The trichromatic theory, also referred to as the Young-Helmholtz Trichromatic Theory, is a theory on how humans perceive colors. The theory suggests that the human retina has three receptors for color. Each receptor is sensitive to a different color. One receptor is sensitive to green, one to blue and another to red.
If this theory is correct, the human retina has no receptors to see colors other than green, blue and red. To make the brain perceive colors like orange and brown, the receptors have to be stimulated in the right way to produce the desired color. The pigment in the receptors is sensitive to certain wavelengths. A pigment is more likely to react on a cellular level if a photon that it's most sensitive to hits it with a specific wavelength, producing various colors.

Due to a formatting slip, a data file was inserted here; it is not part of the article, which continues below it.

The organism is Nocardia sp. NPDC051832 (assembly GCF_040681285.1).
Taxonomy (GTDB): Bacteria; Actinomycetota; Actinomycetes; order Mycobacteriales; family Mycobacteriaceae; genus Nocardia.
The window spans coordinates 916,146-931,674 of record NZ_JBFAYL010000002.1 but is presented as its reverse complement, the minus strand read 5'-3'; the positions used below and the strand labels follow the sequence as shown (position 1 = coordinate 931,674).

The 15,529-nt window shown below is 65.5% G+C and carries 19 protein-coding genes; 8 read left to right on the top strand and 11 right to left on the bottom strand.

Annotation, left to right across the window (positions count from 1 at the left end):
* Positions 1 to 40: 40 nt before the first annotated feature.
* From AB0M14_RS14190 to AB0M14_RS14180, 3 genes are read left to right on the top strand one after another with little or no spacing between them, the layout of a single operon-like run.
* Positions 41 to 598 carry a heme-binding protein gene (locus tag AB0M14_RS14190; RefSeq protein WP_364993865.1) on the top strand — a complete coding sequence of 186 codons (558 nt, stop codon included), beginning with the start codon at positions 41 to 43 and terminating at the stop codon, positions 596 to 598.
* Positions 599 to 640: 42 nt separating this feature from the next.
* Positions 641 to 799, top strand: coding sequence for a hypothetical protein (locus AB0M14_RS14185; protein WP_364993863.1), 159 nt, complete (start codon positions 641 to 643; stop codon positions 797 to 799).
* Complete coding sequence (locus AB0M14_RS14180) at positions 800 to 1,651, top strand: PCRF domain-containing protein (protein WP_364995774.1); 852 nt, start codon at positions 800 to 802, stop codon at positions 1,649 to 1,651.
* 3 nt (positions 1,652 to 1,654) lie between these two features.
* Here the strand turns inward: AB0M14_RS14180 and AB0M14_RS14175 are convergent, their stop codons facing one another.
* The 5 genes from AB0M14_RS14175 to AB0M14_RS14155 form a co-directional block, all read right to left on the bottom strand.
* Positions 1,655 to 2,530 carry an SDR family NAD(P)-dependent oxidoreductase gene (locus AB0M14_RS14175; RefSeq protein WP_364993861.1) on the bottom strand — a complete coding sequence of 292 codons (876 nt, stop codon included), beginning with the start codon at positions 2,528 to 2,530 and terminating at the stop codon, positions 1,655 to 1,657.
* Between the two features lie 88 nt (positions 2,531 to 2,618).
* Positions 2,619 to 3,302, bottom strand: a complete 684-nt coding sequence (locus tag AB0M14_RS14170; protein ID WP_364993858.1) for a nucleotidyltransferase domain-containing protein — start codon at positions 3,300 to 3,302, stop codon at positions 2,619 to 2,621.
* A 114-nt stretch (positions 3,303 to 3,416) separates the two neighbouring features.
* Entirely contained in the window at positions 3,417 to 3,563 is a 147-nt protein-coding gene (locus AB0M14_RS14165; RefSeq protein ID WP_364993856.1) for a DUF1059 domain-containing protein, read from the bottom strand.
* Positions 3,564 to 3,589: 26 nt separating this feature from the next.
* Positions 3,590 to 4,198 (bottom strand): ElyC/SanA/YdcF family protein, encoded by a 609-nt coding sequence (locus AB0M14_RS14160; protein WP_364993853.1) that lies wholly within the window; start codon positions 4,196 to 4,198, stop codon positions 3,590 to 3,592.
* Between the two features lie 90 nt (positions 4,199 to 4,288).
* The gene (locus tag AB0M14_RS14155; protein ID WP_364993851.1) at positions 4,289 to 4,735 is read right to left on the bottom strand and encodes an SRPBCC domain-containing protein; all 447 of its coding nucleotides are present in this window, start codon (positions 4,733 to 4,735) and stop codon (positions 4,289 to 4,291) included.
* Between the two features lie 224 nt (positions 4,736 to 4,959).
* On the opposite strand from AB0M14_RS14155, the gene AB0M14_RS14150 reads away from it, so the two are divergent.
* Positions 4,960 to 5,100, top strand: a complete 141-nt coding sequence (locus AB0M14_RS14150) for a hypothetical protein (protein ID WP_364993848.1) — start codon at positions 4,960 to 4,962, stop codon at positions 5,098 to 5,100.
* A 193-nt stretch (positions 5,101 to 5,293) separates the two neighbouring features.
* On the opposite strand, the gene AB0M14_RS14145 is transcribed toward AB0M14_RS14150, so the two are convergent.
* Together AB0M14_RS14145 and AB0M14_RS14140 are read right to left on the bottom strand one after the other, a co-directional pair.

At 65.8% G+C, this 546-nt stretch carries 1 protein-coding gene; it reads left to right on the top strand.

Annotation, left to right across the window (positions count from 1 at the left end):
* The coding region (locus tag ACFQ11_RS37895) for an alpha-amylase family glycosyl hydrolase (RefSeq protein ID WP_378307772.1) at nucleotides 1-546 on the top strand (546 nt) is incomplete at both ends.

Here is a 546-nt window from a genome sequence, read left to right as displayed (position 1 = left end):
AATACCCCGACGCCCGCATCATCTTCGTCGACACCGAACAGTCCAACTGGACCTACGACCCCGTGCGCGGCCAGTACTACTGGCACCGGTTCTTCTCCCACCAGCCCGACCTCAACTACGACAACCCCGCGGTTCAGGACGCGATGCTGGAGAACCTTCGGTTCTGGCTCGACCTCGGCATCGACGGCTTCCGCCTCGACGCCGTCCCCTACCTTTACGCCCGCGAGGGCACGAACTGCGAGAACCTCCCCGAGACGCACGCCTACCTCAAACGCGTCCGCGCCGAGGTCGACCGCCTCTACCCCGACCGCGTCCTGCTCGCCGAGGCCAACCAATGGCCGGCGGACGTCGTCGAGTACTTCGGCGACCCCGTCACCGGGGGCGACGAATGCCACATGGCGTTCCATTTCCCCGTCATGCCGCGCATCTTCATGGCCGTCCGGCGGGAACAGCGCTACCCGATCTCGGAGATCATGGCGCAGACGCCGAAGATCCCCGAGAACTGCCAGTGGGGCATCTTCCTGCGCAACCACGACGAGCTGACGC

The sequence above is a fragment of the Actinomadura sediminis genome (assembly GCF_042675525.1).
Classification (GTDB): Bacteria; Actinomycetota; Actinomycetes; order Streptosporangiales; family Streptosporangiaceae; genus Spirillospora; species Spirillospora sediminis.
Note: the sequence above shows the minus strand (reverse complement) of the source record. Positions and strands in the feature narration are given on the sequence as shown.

The trichromatic theory originated in the 18th century, when Thomas Young suggested that the ability of the human eye to see different colors was the result of only three different photoreceptor cells. This theory was later expanded by Hermann von Helmholtz, after his experiments showed that people needed three wavelengths for the brain to create a standard range of color. It wasn't until 1956 that the trichromatic theory received physiological backing from Gunnar Svaetichin.